Rob Holmes, associate professor and undergraduate landscape architecture chair in the College of Architecture, Design and Construction, was awarded a grant from the National Academies of Sciences, Engineering and Medicine’s Gulf Research Program to create and pilot an interdisciplinary design studio addressing Gulf health and resilience.
Holmes will partner on the project with Anna Linhoss, associate professor in biosystems engineering in the College of Agriculture, and Christopher Anderson, professor of wetland ecology in the College of Forestry, Wildlife and Environment. The Gulf Landscape Infrastructure Studio will use a community-engaged approach to meet the complex needs of coastal communities through design.
“This is an opportunity for students from landscape architecture, biosystems engineering and natural resource management disciplines to work together with a community to address a pressing need,” Holmes said. “The students will learn to gather data in the field, integrate different approaches to an issue and synthesize findings for stakeholders.”
The funding will support student travel to Perdido Bay in the Gulf of Mexico for data collection and community meetings. The team has partnered with the Nature Conservancy to examine estuarine and coastal barrier islands stretching between Alabama and Florida in the bay. The students will determine how the barrier islands have changed over time, create design proposals that balance ecological function and resilience strategies with recreational use and develop a management plan to sustain the islands over time.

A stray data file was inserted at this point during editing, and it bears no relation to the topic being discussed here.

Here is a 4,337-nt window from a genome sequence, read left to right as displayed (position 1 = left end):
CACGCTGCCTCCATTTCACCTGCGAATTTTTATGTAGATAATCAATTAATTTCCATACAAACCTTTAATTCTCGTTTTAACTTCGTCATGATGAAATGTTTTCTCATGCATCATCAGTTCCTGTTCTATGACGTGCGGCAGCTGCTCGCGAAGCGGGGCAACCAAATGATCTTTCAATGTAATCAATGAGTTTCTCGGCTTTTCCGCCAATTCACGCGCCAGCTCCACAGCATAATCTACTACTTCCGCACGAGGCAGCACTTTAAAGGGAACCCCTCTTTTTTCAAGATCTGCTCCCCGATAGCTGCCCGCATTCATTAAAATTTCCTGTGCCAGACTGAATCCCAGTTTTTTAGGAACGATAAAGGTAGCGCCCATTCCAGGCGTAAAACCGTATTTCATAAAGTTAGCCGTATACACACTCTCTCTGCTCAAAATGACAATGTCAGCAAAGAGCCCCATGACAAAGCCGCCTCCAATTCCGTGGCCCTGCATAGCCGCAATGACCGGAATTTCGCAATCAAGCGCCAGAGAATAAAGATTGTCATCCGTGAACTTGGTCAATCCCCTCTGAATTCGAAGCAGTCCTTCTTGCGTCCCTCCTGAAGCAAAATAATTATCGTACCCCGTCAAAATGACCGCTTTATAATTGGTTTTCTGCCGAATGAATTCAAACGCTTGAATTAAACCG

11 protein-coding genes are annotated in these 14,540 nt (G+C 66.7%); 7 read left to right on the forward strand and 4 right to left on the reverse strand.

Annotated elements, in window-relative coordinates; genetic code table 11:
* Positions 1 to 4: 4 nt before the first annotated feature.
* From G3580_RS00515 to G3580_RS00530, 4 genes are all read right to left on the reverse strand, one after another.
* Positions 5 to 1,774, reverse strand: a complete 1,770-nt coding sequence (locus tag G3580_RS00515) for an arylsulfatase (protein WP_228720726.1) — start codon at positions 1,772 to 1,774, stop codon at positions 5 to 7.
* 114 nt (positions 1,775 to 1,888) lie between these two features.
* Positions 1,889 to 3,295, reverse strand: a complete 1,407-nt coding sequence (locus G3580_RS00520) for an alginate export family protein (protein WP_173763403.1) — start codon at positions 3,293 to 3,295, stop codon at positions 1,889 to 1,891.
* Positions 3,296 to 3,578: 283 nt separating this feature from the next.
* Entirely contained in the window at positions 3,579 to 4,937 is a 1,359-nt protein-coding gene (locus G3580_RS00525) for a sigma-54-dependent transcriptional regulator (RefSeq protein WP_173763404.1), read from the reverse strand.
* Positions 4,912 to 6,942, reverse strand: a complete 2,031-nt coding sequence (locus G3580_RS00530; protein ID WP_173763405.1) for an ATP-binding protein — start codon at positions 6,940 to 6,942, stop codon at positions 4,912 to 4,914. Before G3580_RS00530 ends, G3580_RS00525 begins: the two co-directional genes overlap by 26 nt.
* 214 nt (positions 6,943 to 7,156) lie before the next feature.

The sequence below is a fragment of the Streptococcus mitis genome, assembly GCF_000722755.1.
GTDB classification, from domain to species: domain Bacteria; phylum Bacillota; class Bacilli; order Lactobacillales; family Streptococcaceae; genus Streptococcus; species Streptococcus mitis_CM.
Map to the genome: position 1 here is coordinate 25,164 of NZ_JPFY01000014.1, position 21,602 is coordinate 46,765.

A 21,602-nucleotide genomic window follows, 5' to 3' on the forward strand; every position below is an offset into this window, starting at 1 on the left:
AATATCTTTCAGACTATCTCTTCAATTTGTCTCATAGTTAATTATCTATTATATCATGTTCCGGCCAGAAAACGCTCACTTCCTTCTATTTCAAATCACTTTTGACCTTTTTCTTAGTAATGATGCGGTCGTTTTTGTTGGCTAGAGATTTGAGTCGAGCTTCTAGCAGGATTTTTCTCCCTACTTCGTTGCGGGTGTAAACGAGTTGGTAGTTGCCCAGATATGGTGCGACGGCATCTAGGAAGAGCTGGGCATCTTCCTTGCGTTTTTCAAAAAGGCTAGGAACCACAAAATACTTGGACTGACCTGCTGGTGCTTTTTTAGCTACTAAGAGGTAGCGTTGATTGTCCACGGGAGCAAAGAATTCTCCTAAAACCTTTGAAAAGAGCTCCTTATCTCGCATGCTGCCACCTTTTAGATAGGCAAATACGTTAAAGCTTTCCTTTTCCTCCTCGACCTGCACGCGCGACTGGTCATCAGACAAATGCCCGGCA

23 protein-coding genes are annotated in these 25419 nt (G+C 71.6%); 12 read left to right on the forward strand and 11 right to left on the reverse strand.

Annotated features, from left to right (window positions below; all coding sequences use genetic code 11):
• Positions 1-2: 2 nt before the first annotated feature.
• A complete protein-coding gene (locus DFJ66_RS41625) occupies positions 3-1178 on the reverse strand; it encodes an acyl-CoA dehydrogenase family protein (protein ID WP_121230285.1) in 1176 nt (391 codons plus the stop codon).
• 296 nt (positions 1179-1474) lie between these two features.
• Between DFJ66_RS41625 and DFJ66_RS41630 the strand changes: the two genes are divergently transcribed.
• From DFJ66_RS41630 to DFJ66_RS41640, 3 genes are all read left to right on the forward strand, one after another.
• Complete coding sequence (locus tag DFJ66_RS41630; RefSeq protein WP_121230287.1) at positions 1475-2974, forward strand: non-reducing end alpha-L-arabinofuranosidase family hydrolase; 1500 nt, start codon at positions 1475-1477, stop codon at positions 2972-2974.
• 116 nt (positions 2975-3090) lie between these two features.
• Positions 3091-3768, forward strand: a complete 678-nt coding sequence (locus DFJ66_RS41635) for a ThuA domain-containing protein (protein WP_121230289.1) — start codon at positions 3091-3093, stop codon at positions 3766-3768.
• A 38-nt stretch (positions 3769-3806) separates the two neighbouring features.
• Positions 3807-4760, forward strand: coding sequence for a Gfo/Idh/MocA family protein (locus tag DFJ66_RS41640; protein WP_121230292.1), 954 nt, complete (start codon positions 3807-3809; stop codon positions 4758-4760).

“We are excited for this opportunity to build on our growing research expertise in coastal sustainability,” CADC Acting Dean Karen Rogers said. “Developing partnerships across the university will highlight the contributions of each field to coastal issues, and the resulting program will give students a unique and valuable experience working directly with a community partner in the field.”
Submitted by: Jessica Holmes
Rob Holmes, associate professor and undergraduate landscape architecture chair in the College of Architecture, Design and Construction, was awarded a grant from the National Academies of Sciences, Engineering and Medicine's Gulf Research Program to create and pilot an interdisciplinary design studio addressing Gulf health and resilience.